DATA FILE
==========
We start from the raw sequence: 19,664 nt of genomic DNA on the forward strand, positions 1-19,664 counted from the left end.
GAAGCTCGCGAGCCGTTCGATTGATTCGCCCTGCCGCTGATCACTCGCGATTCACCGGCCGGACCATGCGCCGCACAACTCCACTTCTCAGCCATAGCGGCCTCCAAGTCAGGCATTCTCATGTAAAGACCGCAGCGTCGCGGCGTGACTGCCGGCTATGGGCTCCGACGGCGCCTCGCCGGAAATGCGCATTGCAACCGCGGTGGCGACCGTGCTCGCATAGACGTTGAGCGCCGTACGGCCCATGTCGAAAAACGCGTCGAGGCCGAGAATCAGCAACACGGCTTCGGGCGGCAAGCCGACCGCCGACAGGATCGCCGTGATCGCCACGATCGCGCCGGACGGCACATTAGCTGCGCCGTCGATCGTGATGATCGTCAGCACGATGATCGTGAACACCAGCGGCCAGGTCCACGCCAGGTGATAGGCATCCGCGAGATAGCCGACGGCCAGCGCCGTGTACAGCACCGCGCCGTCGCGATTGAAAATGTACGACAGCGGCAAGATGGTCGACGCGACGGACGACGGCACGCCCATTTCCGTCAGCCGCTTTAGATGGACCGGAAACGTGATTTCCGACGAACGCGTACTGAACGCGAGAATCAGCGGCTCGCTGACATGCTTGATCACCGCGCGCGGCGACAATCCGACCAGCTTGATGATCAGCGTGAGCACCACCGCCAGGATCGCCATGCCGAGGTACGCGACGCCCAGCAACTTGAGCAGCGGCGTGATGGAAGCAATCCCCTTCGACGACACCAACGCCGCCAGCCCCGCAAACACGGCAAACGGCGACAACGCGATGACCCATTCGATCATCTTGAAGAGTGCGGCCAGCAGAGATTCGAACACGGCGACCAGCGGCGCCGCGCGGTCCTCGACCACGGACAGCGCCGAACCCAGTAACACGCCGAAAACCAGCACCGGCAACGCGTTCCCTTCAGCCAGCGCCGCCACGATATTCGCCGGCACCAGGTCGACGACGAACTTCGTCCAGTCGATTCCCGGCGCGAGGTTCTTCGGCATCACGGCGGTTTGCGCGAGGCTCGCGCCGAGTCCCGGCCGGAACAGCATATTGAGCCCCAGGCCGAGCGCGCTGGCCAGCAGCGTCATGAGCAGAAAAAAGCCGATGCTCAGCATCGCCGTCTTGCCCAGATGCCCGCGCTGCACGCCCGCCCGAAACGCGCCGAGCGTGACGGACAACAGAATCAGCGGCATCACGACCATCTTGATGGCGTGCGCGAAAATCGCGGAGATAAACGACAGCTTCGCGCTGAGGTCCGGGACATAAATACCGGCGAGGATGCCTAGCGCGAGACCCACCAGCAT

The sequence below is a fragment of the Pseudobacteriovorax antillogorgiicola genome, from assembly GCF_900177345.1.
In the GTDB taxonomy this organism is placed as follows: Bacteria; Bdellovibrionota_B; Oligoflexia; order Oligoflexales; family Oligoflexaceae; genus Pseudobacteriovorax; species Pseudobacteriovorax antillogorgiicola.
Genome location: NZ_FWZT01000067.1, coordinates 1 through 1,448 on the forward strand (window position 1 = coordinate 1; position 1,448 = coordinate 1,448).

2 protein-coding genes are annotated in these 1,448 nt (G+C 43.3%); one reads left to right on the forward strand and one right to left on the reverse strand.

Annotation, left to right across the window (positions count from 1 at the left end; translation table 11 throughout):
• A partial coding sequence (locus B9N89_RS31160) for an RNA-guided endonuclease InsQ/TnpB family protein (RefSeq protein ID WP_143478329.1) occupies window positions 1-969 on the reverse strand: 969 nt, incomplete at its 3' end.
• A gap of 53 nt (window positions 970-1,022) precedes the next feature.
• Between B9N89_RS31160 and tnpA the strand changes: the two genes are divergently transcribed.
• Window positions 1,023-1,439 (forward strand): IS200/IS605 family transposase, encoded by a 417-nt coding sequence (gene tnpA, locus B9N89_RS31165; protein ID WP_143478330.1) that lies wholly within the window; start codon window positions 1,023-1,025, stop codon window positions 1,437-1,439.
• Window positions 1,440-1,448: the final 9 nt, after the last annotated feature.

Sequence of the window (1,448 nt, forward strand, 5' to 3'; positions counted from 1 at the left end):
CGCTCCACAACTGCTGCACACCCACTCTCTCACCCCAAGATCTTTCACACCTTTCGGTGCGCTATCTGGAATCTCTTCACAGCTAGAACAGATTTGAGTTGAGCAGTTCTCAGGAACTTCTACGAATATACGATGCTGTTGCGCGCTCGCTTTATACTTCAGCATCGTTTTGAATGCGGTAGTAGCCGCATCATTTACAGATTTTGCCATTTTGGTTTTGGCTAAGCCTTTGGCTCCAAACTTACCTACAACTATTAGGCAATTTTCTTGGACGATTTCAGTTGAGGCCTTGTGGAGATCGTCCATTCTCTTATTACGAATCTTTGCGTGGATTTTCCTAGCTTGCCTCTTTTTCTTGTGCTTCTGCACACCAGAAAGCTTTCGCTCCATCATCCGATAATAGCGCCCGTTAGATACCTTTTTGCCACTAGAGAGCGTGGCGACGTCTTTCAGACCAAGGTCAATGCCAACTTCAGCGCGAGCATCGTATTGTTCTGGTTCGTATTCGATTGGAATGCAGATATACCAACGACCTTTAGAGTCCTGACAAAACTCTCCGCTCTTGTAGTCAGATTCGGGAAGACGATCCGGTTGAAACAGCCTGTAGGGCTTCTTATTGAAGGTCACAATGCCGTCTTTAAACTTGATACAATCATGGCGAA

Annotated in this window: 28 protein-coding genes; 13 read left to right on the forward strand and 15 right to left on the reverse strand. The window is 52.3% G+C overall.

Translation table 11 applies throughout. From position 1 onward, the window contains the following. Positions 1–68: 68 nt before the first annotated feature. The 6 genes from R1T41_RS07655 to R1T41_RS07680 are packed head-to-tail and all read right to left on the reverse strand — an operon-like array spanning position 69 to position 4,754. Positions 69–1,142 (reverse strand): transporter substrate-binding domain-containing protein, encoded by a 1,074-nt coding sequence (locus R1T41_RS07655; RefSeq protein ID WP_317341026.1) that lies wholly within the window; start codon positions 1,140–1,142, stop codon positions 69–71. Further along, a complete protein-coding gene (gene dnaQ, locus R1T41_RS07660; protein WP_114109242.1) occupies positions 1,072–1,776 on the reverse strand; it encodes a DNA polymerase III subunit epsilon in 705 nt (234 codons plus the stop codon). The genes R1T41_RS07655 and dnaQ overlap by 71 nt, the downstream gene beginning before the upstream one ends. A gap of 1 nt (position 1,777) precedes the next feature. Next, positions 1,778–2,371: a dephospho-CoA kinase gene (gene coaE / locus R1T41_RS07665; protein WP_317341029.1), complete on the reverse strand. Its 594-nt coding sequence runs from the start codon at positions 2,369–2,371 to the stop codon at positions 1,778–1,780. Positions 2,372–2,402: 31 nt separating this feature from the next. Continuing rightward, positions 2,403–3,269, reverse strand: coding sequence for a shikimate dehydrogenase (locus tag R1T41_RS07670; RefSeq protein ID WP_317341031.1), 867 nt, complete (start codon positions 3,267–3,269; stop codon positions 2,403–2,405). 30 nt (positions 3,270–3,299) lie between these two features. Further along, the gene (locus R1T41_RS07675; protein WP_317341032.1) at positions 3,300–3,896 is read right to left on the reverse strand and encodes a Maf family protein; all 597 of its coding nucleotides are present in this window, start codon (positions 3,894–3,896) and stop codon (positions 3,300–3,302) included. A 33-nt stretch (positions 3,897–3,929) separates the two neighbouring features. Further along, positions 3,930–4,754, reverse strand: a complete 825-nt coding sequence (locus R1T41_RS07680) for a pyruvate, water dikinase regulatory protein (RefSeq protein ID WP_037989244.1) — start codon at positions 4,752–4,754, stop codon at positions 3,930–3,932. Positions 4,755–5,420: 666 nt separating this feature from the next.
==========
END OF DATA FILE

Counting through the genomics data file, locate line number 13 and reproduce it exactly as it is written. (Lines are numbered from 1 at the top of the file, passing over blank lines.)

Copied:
Sequence of the window (1,448 nt, forward strand, 5' to 3'; positions counted from 1 at the left end):